EmmyEmmy: I think the virtual world sounds very fun and educational like Whyville. I think it will be a success; well, for the people who have computers.

So, will creating a virtual community truly allow Middle-Eastern teens to learn about different cultures, peacefully interact with each other, and perhaps settle disputes about the war? Unfortunately, we will all have to wait for these questions to be answered. Until then, we can help Ronit and Stanford University, in making this vision of peace into an ideal and authentic community, by offering our input. Please email any of your questions, comments, or concerns about this project to Ronit at rkampf@stanford.edu. Thank you Ronit for including us in this inspiring project, keep us posted; we wish you the best of luck, and welcome to Whyville!

This is Morganna on the case, hoping that this article proved to be entertaining and inspirational to our wonderful and unique community.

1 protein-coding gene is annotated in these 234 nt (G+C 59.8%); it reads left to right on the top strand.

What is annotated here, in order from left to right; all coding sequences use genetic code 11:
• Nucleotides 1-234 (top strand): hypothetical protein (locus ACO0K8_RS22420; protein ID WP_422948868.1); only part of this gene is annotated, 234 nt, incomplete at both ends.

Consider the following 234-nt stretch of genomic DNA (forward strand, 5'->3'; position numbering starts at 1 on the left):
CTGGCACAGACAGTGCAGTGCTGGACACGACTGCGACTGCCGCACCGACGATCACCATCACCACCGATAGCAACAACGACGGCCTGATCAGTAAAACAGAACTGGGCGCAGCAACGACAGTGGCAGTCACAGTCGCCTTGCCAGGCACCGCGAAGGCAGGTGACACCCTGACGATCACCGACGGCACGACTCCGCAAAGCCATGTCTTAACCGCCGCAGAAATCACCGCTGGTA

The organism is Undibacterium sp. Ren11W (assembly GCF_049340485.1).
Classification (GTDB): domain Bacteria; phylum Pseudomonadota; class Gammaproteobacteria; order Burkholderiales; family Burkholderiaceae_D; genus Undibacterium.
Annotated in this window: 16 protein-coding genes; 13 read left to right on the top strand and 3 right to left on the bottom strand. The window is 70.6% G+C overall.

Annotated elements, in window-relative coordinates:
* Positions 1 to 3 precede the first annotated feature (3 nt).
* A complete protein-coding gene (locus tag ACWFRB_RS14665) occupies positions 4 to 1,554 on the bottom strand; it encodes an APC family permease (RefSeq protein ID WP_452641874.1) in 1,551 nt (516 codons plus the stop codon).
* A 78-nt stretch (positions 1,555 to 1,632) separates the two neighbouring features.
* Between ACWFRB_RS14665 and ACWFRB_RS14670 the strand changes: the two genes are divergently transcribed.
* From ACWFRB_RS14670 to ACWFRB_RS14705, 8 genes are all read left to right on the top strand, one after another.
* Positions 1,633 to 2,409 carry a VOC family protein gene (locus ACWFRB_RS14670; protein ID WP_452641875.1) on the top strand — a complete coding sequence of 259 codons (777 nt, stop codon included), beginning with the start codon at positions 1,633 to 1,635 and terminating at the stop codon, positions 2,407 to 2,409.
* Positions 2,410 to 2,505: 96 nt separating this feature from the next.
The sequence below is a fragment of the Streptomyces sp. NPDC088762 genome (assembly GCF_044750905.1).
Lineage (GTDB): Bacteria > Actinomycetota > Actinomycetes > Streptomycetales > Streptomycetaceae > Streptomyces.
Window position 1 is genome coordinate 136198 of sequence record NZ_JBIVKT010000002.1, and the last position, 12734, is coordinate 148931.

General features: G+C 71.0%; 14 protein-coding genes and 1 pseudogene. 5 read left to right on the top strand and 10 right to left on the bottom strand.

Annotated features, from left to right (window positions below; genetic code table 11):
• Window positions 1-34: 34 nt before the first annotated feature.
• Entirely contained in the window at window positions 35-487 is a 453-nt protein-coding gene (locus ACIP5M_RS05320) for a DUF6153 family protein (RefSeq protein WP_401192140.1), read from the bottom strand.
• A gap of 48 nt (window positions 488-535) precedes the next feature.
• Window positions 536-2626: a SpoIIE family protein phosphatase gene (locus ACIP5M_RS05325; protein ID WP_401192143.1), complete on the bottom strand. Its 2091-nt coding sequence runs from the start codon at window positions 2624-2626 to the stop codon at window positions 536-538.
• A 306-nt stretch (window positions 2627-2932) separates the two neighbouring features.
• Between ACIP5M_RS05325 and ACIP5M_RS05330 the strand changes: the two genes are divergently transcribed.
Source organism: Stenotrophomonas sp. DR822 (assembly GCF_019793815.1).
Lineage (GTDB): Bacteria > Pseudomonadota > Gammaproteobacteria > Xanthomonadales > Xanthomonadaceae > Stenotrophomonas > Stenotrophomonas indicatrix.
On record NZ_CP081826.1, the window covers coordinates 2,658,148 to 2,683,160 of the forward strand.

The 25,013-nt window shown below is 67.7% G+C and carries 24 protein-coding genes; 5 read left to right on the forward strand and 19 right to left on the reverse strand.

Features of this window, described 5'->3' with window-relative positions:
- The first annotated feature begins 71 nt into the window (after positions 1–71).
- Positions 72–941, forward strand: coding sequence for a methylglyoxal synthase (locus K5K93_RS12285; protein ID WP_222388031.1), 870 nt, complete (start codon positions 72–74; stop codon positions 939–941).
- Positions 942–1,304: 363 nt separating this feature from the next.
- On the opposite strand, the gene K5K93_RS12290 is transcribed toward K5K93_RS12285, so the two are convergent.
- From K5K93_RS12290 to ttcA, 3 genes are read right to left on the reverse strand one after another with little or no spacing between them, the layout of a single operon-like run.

In the words of Tina Turner, Whyville . . . "you're simply the best!"

Author's note: I wrote this article the day after that meeting in the Greek Theater, which was several months ago. After writing it, I sent this article in yet it was not accepted in The Times. Recently, however, I was going through some files on my computer, and I came across this article. It reminded me of how much I use to love Whyville, and writing for the Times. I reread the article and remembered how interested I was in Ronit and her idea of a "virtual meeting ground" in the Middle East. Then I thought, this idea could have encouraged peace in the Middle East!

However, Whyville seems to have forgotten this brilliant plan of a common place for Middle Eastern teens. Perhaps the world is so consumed with our own agendas that we have let ourselves forget about what's important in life, this is similar to the world's disregard for the conflict in Darfur. The war in the Middle East is not a lost cause. By uniting and accepting this responsibility, we can bring peace to the Middle East, Darfur, and many other troubled regions of the World. Such terrors and hysterias cannot be forgotten! Peace cannot be forgotten!